Overcoming Insecurity and Frustration: #IWSG

Badge for Insecure Writer's Support Group

It’s the 1st Wednesday of the month again. That’s when I take part in Alex J. Cavanaugh’s Insecure Writer’s Support Group The awesome co-hosts for the May 5 posting of the IWSG are Erika Beebe, PJ Colando, Tonja Drecker, Sadira Stone, and Cathrina Constantine! This month, I will be talking about overcoming insecurity and frustration for the optional May 5 IWSG question:

Have any of your readers ever responded to your writing in a way that you didn’t expect? If so, did it surprise you?

I think when I published my first book, “Facing Cancer as a Friend: How to Support Someone who has Cancer,” my expectations were really low. In fact, I cried when I pressed the “publish” button. I was flooded with dread and anxiety because I felt like I had just put a vulnerable part of myself out there and opened myself up to criticism and rejection.

Fear and Insecurity

I was afraid to publicize the book for the same reason. I didn’t want people I knew to read my book and blow it off—or worse, hate it. I guess the Insecure Writer’s Support Group is the perfect place for me.

But then, something happened.

I began to get emails. Not a ton of them, but it seemed like every couple of months one would land in my inbox telling me about how much the book helped them in very practical ways. They told me their stories and it was such an encouragement to me. I felt like it wasn’t a mistake to write the book.

Frustration with my Second Book

When I wrote Facing Cancer as a Parent: Helping Your Children Cope with Your Cancer, I worked very hard to get the formatting right. My first book had many mistakes which I would later fix in a second edition, but this book, I was going to get right from the start. It was a frustrating process, and I nearly gave up.

Ultimately, I got it published and I was so proud of it. It actually won a Gold and Silver award at the 2019 MIPA Awards. That was a surprise!

The Moral of the Story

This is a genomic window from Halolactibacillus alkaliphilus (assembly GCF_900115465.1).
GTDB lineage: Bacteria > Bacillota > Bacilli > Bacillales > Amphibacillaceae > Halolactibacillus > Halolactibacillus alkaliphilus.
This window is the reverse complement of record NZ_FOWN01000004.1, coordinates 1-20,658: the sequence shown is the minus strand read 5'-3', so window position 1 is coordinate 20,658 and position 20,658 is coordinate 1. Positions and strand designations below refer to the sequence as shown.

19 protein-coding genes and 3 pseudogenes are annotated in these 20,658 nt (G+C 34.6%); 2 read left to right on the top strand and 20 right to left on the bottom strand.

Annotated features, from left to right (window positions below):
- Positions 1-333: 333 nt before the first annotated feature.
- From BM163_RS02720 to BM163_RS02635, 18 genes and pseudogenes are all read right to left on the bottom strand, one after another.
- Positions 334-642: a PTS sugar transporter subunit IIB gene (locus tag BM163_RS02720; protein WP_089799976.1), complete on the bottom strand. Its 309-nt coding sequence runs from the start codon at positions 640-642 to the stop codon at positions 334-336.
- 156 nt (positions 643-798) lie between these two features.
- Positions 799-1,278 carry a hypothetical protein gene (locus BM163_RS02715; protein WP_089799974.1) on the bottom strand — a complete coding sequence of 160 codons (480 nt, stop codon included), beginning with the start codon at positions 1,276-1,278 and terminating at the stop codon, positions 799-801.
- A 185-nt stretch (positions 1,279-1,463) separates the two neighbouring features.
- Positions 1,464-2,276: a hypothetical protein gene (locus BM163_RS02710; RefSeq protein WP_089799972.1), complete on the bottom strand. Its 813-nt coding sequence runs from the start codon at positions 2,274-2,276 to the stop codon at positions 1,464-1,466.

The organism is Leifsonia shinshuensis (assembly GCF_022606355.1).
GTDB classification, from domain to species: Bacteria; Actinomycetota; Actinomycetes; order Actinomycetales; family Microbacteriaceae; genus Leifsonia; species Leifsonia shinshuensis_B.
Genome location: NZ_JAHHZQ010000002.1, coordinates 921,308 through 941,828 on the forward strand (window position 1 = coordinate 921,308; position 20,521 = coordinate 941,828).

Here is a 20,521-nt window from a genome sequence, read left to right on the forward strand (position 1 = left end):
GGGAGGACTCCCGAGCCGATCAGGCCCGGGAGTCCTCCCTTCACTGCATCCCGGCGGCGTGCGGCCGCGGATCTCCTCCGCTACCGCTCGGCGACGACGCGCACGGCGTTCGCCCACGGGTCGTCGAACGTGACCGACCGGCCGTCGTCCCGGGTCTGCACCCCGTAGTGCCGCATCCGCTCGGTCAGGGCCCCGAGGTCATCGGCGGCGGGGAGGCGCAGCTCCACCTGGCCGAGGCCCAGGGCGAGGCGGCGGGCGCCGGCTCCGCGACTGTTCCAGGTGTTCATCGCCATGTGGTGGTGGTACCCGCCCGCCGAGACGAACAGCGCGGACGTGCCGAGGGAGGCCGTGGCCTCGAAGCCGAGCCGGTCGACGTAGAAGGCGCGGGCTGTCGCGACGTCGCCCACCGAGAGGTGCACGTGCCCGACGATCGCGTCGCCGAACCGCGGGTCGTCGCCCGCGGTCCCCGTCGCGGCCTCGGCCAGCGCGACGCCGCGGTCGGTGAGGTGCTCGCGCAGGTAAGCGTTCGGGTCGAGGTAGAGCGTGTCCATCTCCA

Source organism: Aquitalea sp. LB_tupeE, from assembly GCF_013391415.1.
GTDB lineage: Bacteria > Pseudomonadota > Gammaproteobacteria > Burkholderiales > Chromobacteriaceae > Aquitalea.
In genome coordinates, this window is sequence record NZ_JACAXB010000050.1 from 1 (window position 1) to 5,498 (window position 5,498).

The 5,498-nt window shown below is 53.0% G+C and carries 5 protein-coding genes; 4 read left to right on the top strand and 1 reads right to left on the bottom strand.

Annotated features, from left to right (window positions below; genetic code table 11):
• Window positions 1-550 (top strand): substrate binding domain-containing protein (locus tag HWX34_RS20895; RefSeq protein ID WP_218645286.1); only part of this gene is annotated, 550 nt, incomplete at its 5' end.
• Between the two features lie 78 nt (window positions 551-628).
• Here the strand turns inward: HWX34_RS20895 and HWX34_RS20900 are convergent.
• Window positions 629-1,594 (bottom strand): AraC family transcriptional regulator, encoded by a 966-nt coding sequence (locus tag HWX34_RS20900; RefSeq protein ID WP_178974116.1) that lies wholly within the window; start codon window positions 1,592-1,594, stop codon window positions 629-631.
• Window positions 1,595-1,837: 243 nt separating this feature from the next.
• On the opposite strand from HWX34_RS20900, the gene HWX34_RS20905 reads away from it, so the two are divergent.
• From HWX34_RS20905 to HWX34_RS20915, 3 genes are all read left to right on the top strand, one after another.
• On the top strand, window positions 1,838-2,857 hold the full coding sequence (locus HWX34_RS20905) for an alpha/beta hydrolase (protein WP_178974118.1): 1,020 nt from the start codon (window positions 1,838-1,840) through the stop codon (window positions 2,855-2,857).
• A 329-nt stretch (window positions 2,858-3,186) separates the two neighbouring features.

I think the most important thing to take from this is that even when we struggle whether with the process or with our own insecurity, we all have something inside of us that can help someone else—so long as we don’t give up. Write the story. Publish the book.

What Are YOUR Thoughts?

Please share how your writing world is doing in the comments below. I appreciate my readers as well as the writing community. To show that appreciation, I use Comment Luv. Just leave a comment below, and your latest post will get a link next to it. Thank you!

About Heather Erickson

I am an author, writer, and speaker, and homeschooling mom of 3. Since doctors diagnosed my husband, Dan, with stage IV lung cancer in 2012, I’ve focused my writing and speaking on helping cancer patients and their families advocate for themselves and live life to the fullest, despite their illness. My goal is to help people face cancer with grace. My books are available at Amazon.com:

The Memory Maker’s Journal 

Facing Cancer as a Friend: How to Support Someone Who Has Cancer

Facing Cancer as a Parent: Helping Your Children Cope with Your Cancer

I also blog about living with cancer at Facing Cancer with Grace.


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One comment on “Overcoming Insecurity and Frustration: #IWSG

I’m so glad you got such great feedback. It feels good, doesn’t it?

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